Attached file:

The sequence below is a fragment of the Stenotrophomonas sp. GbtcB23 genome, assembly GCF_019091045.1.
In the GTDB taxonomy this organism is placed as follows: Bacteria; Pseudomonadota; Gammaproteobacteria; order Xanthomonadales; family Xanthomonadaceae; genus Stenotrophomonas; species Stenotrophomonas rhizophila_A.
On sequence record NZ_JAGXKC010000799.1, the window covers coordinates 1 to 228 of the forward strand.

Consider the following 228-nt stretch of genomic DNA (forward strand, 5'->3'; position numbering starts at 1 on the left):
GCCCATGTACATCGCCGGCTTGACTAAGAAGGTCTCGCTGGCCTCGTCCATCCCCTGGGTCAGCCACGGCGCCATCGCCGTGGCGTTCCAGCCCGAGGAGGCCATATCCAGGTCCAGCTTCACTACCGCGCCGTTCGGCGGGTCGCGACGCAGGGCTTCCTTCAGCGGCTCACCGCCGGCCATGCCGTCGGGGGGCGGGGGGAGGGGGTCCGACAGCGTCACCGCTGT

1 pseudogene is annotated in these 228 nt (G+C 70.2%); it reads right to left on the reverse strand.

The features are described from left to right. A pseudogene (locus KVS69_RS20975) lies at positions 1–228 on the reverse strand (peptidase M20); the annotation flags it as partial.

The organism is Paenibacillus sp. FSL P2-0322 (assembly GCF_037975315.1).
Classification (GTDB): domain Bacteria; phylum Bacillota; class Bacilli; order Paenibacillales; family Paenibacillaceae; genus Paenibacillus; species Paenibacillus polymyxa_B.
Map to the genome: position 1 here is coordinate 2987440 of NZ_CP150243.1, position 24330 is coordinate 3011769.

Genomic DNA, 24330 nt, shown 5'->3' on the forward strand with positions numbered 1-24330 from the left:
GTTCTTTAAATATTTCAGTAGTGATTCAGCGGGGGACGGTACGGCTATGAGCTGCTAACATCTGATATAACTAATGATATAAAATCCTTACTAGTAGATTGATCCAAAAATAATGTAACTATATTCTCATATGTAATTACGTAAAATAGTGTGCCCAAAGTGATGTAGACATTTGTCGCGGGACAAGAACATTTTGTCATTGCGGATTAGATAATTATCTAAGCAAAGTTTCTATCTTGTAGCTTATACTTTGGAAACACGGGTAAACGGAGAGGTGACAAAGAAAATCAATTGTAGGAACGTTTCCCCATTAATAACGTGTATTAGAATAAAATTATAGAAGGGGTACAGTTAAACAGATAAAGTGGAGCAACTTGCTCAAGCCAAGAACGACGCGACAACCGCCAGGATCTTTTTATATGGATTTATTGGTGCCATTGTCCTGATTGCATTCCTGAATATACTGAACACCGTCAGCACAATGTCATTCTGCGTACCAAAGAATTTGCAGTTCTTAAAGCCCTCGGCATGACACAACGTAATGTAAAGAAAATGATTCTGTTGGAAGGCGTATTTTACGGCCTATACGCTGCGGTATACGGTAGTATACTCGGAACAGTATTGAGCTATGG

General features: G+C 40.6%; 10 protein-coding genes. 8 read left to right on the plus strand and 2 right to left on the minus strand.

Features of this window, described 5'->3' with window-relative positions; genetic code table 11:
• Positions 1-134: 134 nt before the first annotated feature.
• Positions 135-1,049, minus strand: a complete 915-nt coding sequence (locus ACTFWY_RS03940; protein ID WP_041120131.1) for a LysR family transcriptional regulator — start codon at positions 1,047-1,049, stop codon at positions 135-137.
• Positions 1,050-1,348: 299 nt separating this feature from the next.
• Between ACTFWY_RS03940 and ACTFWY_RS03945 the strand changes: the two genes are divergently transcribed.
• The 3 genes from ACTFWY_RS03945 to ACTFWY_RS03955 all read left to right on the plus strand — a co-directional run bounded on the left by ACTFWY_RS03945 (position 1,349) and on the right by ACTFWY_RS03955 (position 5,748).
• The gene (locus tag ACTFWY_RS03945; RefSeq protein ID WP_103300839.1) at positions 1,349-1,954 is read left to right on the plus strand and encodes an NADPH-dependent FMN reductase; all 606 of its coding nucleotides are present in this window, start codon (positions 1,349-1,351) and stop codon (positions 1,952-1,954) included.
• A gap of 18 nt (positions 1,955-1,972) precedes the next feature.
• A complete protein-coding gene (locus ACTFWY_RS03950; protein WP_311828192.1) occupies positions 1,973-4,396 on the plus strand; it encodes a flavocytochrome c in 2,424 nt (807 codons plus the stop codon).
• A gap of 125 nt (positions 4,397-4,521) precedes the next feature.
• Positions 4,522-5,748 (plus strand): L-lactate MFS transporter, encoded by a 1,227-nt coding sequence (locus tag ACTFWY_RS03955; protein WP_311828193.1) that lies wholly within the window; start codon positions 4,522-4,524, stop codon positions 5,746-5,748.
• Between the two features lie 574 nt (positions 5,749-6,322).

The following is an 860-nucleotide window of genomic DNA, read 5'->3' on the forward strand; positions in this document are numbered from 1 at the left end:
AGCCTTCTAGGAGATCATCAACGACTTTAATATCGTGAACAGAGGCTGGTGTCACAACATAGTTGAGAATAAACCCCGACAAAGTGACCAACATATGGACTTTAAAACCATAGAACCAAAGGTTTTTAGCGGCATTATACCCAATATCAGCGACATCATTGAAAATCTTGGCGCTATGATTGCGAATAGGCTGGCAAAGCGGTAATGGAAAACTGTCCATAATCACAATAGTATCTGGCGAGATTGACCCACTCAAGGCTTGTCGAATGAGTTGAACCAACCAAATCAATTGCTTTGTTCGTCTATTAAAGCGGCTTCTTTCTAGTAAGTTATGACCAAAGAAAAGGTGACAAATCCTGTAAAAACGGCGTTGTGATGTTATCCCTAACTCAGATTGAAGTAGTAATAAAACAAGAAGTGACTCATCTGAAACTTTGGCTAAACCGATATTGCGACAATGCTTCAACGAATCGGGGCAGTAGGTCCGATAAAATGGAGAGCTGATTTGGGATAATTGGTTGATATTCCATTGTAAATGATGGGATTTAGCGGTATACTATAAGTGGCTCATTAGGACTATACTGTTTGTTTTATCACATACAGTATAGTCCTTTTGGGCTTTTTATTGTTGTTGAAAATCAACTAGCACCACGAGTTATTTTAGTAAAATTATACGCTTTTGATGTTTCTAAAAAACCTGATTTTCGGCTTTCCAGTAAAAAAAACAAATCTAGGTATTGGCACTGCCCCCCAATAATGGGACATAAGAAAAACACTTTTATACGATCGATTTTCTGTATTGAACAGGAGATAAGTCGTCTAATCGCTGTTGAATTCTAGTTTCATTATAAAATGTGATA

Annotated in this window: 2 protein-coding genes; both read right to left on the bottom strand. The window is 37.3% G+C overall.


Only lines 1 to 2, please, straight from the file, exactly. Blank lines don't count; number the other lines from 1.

The sequence below is a fragment of the Stenotrophomonas sp. GbtcB23 genome, assembly GCF_019091045.1.
In the GTDB taxonomy this organism is placed as follows: Bacteria; Pseudomonadota; Gammaproteobacteria; order Xanthomonadales; family Xanthomonadaceae; genus Stenotrophomonas; species Stenotrophomonas rhizophila_A.